Jason watched the sun set from the top of a boulder the
size of a country club. The white rock had been formed before
Nebraska had became part of the great inland sea. How the
huge granite rock had ended up near the peak of a mountain of
West Coast basalt was one of the better mysteries of North
Jason loved geology much the same way his father and
older brothers loved sports. Jason knew the whys and where-
fors of alluvial fans and ox-bow lakes, the way his father
understood the ins and outs of the wish-bone and single wing
formations. Geology was his hobby, his passion, his first
love. The grandeur and wonders of the vast, great Earth,
brought him peace. How could anyone perched on the lip of
the Grand Canyon not feel awe? How could a man standing
before a mountain who's eroded face revealed a sea bed two
hundred million years old worry about his own small problems?
Jason had driven one hundred and eighty-three miles to
admire the eighty thousand tons of granite that had no
business being on this side of the Mississippi. For five
hours Jason wasn't a slightly built, colored, computer
programmer who'd grown up in a shack in Frankfort Kentucky.
He was not a black man with an older white girlfriend. A rich
and well-connected girlfriend who seemed to hint he didn't
quite fit in her world. For five long, quiet hours he was
man primeval, and eternal.
Jason walked the mile back to his Toyota in the rapidly
gathering dark. The pines and underbrush that lined the
trail seemed denser and almost rock-like, as the dusk filled
in their hollows, and the spaces between their needles. He
did not feel as one with the forest, as he had with the
When Jason turned twelve, his growth had shot upward,
leaving him a gangling and awkward head and shoulders above
his friends. That same year he'd saw Halloween and while he'd laughed at it,
for years afterwards, he was plagued by slow motion dreams of being chased
by the fanged unseen.
Jason's interest in geology had taken him to many hidden
and lonesome places over the years. Conversations in
crossroad gas stations and country restaurants usually began
with him asking directions to a site. Somehow the locals
always managed to warn him of the perils of straying into the
hills. Vietnam vets growing dope, hung fish hooks at eye
level. Serial murders dumped the gutted bodies of whores in
the hills. Satanists rounded up camping families and hung
them out to dry from trees. And if there weren't rabid
coyotes lurking in the undergrowth, there were psychos
harvesting travelers for their flesh. During the day Jason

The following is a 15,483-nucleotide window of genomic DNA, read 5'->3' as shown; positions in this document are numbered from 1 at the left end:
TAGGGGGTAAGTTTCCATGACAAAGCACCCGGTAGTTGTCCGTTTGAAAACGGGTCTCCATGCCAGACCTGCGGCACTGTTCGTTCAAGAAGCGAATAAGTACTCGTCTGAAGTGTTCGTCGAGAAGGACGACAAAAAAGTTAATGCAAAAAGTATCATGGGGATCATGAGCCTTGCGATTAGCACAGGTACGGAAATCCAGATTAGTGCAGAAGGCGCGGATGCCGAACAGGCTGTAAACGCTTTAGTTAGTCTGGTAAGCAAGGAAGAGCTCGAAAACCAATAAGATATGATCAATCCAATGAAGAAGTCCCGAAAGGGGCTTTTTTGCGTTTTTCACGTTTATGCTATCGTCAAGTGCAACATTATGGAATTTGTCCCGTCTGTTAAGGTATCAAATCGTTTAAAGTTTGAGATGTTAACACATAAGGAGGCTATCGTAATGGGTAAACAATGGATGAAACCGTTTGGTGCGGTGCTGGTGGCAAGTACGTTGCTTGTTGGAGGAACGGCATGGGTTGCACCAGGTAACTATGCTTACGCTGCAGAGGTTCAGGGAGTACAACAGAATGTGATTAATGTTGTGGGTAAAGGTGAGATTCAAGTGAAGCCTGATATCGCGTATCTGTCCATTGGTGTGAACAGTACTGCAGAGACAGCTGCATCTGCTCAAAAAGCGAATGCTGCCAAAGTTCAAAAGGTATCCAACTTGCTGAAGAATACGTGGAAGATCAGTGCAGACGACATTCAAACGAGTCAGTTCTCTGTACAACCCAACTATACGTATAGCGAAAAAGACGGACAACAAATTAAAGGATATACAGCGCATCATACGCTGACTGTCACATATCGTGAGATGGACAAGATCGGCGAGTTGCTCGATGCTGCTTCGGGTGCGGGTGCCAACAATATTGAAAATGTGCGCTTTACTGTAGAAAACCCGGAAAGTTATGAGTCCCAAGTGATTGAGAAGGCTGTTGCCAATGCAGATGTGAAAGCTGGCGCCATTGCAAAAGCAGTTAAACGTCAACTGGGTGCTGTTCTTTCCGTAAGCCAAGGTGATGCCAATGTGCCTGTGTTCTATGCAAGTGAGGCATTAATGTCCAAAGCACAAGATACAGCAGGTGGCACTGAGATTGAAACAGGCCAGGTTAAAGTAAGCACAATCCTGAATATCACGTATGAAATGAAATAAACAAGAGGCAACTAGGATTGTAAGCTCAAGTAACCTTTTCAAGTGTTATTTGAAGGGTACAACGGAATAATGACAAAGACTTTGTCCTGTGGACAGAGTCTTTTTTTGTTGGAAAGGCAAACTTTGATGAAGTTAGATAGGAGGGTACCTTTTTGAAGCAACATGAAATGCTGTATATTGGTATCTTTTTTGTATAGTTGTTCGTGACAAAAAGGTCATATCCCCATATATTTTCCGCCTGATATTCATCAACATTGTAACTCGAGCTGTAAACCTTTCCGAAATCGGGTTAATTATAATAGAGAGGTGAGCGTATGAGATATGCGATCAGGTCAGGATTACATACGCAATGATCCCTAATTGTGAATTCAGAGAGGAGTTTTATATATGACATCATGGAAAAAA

could laugh off the tall stories, but at night, forty miles
from even a single stop sign town, he didn't laugh.
Surrounded by the tall grey trees, Jason felt as out of place
in on the mountain as the granite boulder was on its sea of
To his relief the Toyota was still neatly parked by the
side of the Forest Service road where he'd left it. No one
was hiding in the back seat. The car started on the first
try, and nothing leaped out of the dark to claw at his door,
as Jason made a clumsy U turn on the dirt road.
There were twenty-eight miles of Forest Service road to
cover before he reached the black top that would take him the
twelve miles to Bidding. From Bidding to the interstate was
another sixty miles of two-lane highway. If there were no
problems, he should join the flow of homebound Sunday
travelers about 10 PM, and be back at his apartment before
midnight. Carol would be fast asleep in their brass bed,
cuddled deep in its old feather mattresses, but her cat,
Pascal, would slip into the kitchen hunting a fresh can of
Jason hated the cat, and if he'd thought he could lie to
Carol with a straight face would have taken the cat on a long
ride and lost it. It would be a trip like this, Jason
thought, smiled, and glanced at his rear-view mirror at the
For an instant, Jason thought he saw a light flicker in
the forest behind him. The mountain was Forest Service land,
and no one lived on it. He checked his odometer. He'd
traveled eight slow miles down the rutted, red, clay road.
The road took a broad left turn, and began down a steep
incline. At the bottom on the hill, Jason looked in his
rear-view and saw headlights paint the pines at the top of
Grinning at his own nervousness, he eased the Toyota up
to thirty-five, and tried very hard not to think of all the
ags stories he'd heard over the
In the dull, soft light of the dash board, Jason's watch
read seven-forty-five. Carol would have fed Pascal, and might
be watching television from an over-stuffed, depression era
chair. No, Jason shook his head, she'd be catching up on her
work for Monday morning. Carol owned, and operated a